Tulare Mayor Carlton Jones bit the hand that feeds him with a Facebook post last week that may lead to his removal as mayor or his recall from the city council.
Jones stirred a hornet’s nest last week when, in the Facebook exchange he claims was between him and another person, he wrote in part: “Ag strips the natural resources and contaminates our water and air. Ag causes asthma and valley fever, cancer and kills bees.”
Screen shots of the comments were made and shared on the Facebook page “My Job Depends on Ag.” That page, developed and managed by a Dos Palos farmer and a friend of his who used to sell tractors, boasts 81,000 members. It wasn’t long until at least two Valley newspapers ran with the story and a few days later ABC 30 in Fresno was doing the same.
The day after the story broke I had people stopping me in town to ask if I’d heard about the mayor’s comments. Most folks I spoke with caught wind of the issue on social media.
During the weekend the mayor seemed to double- and triple-down on his comments as others chimed in on Facebook.
Local farmer Xavier Avila told ABC 30, “Hollywood’s known for filmmaking, Detroit’s known for car making, and Tulare’s know for agriculture.” In 2015,, Tulare County capped a three-year consecutive run as America’s most valued agricultural county by gross farm receipts. The dairy industry, long the single-largest segment of the local Ag economy, employs hundreds of people at several milk processing plants in or near Tulare and supports countless other jobs in businesses that serve the sector.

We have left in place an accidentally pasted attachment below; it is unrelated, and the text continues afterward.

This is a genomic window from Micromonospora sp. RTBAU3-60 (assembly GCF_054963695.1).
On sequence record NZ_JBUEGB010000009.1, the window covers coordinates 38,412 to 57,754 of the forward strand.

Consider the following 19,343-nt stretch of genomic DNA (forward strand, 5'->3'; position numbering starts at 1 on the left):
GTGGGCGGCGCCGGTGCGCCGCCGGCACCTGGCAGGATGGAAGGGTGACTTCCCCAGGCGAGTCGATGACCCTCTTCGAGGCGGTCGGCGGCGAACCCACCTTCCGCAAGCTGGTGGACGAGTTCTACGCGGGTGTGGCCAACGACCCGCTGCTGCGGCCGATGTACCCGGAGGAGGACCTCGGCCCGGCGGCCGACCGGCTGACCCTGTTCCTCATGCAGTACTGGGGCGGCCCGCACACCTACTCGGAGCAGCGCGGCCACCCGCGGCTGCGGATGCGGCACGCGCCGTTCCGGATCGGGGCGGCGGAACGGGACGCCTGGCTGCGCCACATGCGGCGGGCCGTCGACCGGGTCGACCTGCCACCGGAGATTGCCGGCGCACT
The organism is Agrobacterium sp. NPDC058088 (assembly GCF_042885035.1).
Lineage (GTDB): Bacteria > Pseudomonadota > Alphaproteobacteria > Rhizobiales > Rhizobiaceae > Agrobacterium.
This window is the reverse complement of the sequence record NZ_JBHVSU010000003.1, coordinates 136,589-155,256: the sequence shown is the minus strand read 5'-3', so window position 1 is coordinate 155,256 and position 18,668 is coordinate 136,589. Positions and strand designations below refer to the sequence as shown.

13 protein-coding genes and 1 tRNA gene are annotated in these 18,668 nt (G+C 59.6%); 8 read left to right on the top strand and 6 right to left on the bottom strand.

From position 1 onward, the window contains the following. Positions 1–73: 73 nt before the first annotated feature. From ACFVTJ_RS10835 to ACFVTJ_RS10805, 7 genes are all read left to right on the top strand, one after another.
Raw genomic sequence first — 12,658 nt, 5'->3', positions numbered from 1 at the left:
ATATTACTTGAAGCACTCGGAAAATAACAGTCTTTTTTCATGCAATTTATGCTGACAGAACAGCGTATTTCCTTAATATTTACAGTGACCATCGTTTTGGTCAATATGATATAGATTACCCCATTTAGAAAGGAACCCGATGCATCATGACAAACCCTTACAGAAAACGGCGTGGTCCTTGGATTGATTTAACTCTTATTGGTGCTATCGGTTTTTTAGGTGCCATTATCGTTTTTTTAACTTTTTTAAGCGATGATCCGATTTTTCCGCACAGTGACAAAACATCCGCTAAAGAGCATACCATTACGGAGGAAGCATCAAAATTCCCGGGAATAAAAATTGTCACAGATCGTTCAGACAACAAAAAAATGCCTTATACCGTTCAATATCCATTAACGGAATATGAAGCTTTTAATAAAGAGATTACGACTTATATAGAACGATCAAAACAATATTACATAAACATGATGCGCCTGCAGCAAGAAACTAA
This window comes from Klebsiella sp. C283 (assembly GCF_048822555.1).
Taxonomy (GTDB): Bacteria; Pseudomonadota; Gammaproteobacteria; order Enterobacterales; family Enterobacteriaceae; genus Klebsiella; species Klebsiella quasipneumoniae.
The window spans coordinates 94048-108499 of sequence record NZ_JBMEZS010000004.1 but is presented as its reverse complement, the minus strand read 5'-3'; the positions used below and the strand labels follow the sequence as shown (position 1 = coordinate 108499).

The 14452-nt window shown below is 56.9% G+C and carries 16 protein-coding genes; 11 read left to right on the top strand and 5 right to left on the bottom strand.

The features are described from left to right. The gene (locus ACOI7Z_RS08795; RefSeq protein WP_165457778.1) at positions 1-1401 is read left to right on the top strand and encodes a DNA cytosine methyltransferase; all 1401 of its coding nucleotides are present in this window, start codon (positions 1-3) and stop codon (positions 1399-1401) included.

I know farmers living in the city limits who would beg to differ over statements from Jones to suggest agriculture doesn’t contribute financially to the prosperity of the city. Several families come to mind I know well enough to know that they do more than simply pay property taxes on their homes and farms, but give generously to local charities and scholarship funds.
I defy Mayor Jones to find a dollar bill in his city that didn’t either get its start on a farm or wasn’t in some way touched by someone directly or indirectly related to agriculture. Perhaps the same challenge could be made to mayors up and down the Central Valley, whose cities continue to expand and permanently reduce the arable land that helps feed this nation and much of the world.